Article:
Every laboratory has a specific range that will be classified as normal for them. In general, however, the normal range for CgA is 1.9-15 ng/mL. Anything above this may be an indication of the presence of a tumor.
The good news is that when there is a positive result, about 80% of the tumors that are found tend to be benign.
Having high levels of chromogranin A is also a rather rare condition. The level of chromogranin A in the blood is normally low. A person with no signs or symptoms and a normal level of CgA is unlikely to have a neuroendocrine tumor.
However, the test is not perfect, and it is possible to have a neuroendocrine tumor even if the concentration of CgA is normal.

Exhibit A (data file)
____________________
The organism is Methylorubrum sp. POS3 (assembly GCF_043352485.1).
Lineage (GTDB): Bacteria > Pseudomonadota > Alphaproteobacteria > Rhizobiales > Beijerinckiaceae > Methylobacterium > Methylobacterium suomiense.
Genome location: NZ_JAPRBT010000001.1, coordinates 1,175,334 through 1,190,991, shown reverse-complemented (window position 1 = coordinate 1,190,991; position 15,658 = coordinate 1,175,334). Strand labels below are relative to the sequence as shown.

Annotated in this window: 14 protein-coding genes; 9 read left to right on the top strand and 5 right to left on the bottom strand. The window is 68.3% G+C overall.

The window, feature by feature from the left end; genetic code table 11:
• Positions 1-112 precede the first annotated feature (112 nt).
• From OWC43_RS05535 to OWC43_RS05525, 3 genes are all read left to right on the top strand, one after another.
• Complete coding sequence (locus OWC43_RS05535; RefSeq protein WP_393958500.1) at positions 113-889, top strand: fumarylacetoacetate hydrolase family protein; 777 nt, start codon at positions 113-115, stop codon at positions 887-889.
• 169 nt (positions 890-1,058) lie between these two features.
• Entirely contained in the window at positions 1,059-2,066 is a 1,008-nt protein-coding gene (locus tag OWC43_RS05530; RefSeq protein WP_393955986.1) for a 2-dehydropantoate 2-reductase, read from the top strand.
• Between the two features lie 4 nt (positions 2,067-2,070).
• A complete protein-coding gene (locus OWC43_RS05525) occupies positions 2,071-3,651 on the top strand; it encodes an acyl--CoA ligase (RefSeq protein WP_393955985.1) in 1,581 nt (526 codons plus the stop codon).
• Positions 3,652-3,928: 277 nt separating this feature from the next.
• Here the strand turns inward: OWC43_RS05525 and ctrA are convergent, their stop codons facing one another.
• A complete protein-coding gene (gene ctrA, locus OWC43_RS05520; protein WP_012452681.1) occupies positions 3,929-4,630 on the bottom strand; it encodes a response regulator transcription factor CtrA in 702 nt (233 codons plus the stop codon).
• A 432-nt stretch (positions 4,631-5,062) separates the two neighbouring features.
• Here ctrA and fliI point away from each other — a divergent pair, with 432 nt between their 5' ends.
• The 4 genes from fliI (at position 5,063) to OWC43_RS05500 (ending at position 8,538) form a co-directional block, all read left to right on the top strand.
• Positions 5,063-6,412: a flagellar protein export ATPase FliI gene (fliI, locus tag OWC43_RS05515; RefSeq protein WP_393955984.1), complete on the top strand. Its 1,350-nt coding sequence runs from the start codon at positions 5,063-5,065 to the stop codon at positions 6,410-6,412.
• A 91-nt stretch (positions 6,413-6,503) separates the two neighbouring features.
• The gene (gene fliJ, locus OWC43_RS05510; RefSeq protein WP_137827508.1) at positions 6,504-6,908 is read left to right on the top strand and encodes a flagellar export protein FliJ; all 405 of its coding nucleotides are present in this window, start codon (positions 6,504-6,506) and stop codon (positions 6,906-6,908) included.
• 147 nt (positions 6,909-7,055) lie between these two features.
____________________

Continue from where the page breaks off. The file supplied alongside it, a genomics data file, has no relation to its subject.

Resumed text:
Not all patients with a neuroendocrine tumor have typical signs and symptoms. Some tumors do not produce the hormone associated with that tissue or only produce it intermittently.
The concentration of CgA is proportional to the tumor burden – the mass of the tumor. If concentrations of CgA are elevated prior to treatment and then fall, then treatment is likely to have been effective. If monitored levels begin to rise, then the person may have a recurrence of the tumor.